The Danish Air Force – or 48 members thereof – begins a three-week airspace patrol of Iceland today. The patrol is a part of NATO exercises.
Project manager Michael Rosenkrands told Danish newspaper Jyllands-Posten, “It’s cold and windy and I can see some dark clouds on the way in over the country and I believe it may snow. But it’ll take more than that to stop us.”
Two F-16 fighter planes will be used to patrol Iceland’s airspace, with another two planes on stand-by in case of maintenance trouble, although not necessarily in the event of being shot down by an approaching enemy – part of Iceland’s military agreement with Denmark is that military exercises can take place here, but Denmark provides no security guarantees to Iceland in the event of an actual invasion or attack.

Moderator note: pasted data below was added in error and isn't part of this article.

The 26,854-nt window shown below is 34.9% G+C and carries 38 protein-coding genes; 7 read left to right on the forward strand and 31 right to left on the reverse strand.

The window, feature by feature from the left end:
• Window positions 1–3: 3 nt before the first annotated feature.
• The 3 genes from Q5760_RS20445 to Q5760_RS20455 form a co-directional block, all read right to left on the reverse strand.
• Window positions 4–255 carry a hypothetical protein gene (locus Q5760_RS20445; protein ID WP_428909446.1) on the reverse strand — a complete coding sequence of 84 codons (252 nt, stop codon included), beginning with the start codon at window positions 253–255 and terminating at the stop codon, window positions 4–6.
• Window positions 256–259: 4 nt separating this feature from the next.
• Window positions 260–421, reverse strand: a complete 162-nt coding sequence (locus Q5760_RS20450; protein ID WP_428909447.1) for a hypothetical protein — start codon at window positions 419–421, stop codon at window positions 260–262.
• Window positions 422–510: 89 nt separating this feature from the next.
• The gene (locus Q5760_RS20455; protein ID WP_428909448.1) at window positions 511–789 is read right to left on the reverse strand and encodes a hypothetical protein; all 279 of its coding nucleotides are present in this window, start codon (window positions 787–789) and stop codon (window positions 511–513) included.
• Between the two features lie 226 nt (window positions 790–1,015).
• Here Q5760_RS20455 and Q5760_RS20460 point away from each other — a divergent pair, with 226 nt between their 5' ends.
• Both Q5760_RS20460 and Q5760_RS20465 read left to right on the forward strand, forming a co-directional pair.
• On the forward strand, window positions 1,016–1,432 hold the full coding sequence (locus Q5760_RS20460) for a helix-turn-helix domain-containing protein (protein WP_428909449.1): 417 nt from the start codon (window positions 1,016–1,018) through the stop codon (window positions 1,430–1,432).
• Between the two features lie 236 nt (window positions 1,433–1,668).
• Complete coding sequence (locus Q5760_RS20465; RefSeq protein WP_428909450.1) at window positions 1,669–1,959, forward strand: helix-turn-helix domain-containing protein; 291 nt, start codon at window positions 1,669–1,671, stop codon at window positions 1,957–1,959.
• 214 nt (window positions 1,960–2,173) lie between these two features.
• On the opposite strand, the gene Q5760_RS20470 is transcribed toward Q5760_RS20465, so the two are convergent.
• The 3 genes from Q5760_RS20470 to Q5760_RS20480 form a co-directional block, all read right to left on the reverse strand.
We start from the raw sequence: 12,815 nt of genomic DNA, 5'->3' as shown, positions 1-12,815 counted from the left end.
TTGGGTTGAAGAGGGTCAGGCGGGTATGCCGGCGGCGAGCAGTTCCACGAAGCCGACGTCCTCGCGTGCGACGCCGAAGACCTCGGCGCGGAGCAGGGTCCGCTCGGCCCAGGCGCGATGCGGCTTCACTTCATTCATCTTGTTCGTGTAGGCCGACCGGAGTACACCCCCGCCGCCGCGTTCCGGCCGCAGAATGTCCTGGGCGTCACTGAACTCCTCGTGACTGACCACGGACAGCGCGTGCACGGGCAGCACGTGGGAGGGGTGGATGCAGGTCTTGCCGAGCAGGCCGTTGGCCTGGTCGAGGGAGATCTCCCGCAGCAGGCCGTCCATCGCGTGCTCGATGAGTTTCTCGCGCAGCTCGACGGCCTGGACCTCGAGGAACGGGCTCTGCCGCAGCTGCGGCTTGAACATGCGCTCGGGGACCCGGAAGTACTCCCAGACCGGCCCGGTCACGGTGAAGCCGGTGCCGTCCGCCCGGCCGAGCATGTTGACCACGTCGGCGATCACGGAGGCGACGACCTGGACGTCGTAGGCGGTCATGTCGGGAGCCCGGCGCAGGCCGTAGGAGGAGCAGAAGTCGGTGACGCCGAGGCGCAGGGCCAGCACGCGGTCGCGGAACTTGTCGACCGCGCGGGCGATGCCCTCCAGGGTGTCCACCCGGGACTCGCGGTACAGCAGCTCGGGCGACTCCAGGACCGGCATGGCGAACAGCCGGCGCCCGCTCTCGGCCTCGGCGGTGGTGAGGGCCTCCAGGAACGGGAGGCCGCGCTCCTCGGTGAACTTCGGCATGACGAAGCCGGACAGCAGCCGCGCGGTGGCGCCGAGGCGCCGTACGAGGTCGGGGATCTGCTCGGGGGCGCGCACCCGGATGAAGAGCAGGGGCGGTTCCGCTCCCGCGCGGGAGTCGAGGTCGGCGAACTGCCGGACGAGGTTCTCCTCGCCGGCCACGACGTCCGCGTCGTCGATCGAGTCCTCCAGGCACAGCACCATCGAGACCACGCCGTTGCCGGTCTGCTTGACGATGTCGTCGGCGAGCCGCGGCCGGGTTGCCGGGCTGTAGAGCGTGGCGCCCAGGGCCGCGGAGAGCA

This will mark the third time that a NATO country has conducted exercises in Iceland since the last NATO agreement was ratified in 2006, with the French and the Americans making the earlier visits. Iceland spent about 26 million USD on its defense in 2008.
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